However life changes mean that we have new volunteer opportunities all the time. On the application form you will be able to indicate if you would like us to keep your application and to contact you when future opportunities arise.
I will not be able to volunteer during school holidays or exam time – is this OK?
Yes this is fine. The majority of roles within the bureau can accommodate extended absences. The exception to this is the Receptionist role which by its very nature is very difficult for us to do without for long periods. When there is no receptionist we have to close our doors to our users. Thus this role would not be suitable for anyone who may need to stop volunteering for extended periods on a regular basis. This also applies to students who may need to take extended study leave at exam times. However there are plenty other volunteer roles where these types of absences will be possible.
Am I too old or too young to volunteer?
There are no age limits except for:
• Advisers – the minimum age limit is 16
• Trustees – the minimum age limit is 18
There is no “retirement age” to volunteering with us – as long as you can still perform the role we will be very happy to have you. We like a good mixture of age ranges within our team.
I have a disability, can I volunteer with you?
Within the Citizens Advice Bureau network, equal opportunity in volunteering means offering access and equivalent treatment to our volunteers across the whole range of our voluntary recruitment practices. Our aim is to enable all our volunteers to make their distinctive contributions to the benefit of the people who use our service. The Citizens Advice service is determined to develop a working culture that is fair and inclusive. Thus please inform of us any needs that you may have so that we can discuss and explore your support and training needs at the earliest opportunity.
However please note that our Walthamstow offices are situated on the first floor and with regret are not at the moment accessible to anyone in a wheelchair or who will have a problem with stairs. Work has started on the installation of a lift and we have been assured that this will be completed within the coming months.
Can my immigrations status affect my ability to volunteer?
Yes. There are some groups of people for whom volunteering will be a breach of their immigration status and so it is important anyone with a visa status checks to see if the conditions of their entry to the UK allow them to volunteer. Breaching your entry conditions can put your visa at risk. On official documents this will probably be described as “unpaid work” rather than as volunteering. If you are still in doubt you should contact the UK Border Agency. The UK Border Agency is an executive agency of the Home Office and deals with immigration issues once someone has been issued with a visa/entry clearance and entered the country. The telephone number for their immigration enquiry line is 0870 606 7766.
Why do you sometimes stop recruiting new volunteers?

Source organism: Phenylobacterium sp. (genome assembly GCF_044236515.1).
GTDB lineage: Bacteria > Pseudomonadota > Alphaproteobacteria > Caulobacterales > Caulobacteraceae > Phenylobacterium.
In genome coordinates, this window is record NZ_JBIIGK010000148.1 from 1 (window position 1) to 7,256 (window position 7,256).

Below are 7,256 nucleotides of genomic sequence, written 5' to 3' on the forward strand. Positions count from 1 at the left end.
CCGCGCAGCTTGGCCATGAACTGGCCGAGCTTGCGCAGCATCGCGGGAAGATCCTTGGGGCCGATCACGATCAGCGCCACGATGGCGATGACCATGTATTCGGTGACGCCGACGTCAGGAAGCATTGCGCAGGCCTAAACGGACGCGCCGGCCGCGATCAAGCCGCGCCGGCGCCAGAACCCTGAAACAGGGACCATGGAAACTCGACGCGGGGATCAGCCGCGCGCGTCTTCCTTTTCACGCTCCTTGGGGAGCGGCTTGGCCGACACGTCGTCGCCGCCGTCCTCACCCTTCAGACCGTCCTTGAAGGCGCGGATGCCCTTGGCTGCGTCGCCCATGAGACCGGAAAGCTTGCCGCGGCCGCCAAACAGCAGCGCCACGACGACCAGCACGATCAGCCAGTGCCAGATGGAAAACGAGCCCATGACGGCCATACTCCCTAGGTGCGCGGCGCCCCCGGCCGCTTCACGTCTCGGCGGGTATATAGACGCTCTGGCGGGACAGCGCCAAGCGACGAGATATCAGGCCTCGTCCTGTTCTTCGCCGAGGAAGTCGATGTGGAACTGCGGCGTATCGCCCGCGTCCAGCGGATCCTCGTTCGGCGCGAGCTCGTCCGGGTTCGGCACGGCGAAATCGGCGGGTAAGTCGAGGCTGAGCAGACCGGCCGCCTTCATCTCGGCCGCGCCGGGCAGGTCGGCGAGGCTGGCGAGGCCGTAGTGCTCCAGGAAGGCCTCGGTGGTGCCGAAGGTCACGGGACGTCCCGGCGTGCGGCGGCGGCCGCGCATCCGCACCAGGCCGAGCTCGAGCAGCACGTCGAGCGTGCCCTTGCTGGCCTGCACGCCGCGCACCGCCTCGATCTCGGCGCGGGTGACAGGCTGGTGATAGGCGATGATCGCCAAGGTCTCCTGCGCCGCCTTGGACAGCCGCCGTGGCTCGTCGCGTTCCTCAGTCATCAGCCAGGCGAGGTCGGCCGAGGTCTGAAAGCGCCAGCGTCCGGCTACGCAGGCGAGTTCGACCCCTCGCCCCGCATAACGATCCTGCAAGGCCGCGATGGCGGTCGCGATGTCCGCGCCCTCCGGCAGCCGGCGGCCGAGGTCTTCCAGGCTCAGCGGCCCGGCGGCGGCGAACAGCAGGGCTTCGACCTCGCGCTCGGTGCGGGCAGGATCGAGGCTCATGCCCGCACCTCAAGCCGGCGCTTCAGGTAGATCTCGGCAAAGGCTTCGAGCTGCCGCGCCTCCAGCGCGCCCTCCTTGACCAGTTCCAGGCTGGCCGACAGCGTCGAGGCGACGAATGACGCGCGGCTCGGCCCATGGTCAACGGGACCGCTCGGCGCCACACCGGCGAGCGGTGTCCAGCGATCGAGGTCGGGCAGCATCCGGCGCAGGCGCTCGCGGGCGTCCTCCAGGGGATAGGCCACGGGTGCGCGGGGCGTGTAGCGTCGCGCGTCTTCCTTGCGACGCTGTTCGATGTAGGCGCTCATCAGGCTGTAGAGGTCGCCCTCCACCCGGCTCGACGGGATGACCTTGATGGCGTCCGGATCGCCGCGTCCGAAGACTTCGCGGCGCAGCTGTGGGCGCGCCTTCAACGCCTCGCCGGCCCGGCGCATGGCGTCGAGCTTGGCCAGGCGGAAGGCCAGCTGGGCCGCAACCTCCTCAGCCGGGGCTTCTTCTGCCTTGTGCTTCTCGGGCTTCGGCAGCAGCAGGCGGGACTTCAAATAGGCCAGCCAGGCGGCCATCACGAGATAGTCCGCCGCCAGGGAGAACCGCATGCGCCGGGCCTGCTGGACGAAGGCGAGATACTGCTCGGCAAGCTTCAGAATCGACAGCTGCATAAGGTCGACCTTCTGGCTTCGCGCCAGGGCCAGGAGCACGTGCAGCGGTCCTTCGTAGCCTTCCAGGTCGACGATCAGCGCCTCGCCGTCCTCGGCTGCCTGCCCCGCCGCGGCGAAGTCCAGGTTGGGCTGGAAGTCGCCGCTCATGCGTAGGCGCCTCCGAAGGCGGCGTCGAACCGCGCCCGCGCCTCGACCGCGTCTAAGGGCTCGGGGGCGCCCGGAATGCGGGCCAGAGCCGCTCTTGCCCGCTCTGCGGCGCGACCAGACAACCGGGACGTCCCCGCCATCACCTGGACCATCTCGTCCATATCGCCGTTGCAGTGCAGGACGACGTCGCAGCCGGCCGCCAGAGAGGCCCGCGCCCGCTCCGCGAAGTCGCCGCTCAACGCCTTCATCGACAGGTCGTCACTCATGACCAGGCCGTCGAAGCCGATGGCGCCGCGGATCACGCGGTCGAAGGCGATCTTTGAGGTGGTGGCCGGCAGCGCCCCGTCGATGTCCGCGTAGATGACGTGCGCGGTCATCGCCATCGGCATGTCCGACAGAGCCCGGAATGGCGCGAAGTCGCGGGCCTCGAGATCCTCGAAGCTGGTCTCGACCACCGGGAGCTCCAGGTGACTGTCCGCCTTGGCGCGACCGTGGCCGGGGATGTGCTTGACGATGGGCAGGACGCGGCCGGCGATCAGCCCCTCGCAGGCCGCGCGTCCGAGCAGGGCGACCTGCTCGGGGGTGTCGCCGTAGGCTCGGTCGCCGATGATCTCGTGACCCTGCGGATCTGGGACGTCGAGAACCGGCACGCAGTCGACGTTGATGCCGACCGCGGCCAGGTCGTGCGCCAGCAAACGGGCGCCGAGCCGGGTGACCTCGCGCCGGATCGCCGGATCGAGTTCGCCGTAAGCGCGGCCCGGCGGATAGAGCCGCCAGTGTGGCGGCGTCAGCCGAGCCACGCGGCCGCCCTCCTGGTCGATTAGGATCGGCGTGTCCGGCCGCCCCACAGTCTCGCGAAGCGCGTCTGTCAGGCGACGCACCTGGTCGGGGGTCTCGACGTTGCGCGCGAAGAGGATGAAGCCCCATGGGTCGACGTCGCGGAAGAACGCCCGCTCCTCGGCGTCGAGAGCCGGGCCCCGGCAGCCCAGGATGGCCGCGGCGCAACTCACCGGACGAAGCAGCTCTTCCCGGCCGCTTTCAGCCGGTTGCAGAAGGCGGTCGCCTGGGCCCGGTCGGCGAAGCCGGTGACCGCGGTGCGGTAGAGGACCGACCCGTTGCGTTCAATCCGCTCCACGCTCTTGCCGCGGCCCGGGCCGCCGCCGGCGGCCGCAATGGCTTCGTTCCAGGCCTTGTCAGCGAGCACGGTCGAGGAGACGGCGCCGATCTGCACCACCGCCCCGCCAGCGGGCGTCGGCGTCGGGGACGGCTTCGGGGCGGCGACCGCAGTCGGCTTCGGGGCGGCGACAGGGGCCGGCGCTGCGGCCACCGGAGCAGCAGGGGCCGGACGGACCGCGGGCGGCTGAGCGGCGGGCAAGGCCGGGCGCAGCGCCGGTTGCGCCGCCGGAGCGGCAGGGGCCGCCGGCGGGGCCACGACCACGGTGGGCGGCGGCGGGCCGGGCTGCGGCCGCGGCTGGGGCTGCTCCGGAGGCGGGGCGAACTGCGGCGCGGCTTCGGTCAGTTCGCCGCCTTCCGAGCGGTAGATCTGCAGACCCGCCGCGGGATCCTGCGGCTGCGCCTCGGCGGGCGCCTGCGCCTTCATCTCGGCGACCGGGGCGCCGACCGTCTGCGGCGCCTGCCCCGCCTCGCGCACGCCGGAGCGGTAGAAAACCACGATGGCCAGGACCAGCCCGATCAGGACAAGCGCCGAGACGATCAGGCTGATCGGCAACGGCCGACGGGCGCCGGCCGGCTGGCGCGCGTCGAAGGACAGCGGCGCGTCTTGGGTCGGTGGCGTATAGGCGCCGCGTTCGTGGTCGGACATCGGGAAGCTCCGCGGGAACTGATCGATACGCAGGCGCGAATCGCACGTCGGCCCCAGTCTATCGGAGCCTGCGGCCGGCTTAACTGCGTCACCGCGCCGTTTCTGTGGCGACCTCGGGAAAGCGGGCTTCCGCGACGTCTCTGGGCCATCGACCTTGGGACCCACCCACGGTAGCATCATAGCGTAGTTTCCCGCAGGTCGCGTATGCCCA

We stop recruiting when we have reached the maximum number of volunteers that we can train at any given time whilst continuing to deliver our core service. It is important to us that we do not overstretch ourselves so that we can give the best support and training to every volunteer that we have.
I don’t have any skills to offer – however I really want to be a CAB volunteer.
We find most people have more skills than they realise. However training is available for most of our volunteering opportunities, so please don’t feel you have nothing to offer. CAB cares more about what kind of people its volunteers are, not what they know before they start. So, are you a good listener? Are you willing to learn, and enjoy helping others? I f the answer is yes then we will be happy to hear from you.
When can I start?
Once the recruitment and selection process is completed, then pretty much straight away. However we like to start groups of new volunteers together so there may be a small delay if one of the new volunteers needs a bit of time to put in place things like caring or childcare arrangements.
Citizens Advice (our national organisation) has some useful information about volunteering at a CAB.
Definition of volunteering
The Department for Work and Pensions (DWP) and Jobcentre Plus network give the following definition:
‘Volunteering is when you choose to give time and energy to benefit other people without being paid for it.’
‘As a volunteer you could:
- volunteer for a charity or other voluntary organisation
- volunteer with a public sector organisation, or
- help your community.’
‘It is not volunteering if you:
- do something for a family member
- are given money apart from your expenses, or
- are under contract to do it (this does not include any ‘volunteer agreement’ you have).’
There are no limits on the amount of time someone can volunteer for as long as they continue to meet the conditions of the benefit or tax credit they are receiving.
It is worth noting that in most cases, if someone is volunteering full time and receives an allowance from the organisation they are volunteering for such as food, travel and basic living costs they will not usually be eligible to receive benefits. An allowance is different from receiving exact reimbursement of your actual travel expenses.
Jobseeker’s Allowance (JSA)
A person in receipt of JSA can still volunteer as long as they:
- remain available for and are actively seeking a full-time paid job
- take reasonable steps to find a job (e.g. answering advertisements, signing up with an agency and taking other steps required by the Jobcentre Plus office )
- inform the Job Centre / Jobcentre Plus that they are volunteering
- can attend interview within 48 hours and take up work within one week.
We can help volunteers in receipt of JSA by providing a standard letter stating that the volunteer:
- receives no remuneration, only reimbursement of actual out-of-pocket expenses, which does not count towards the JSA “earnings disregard”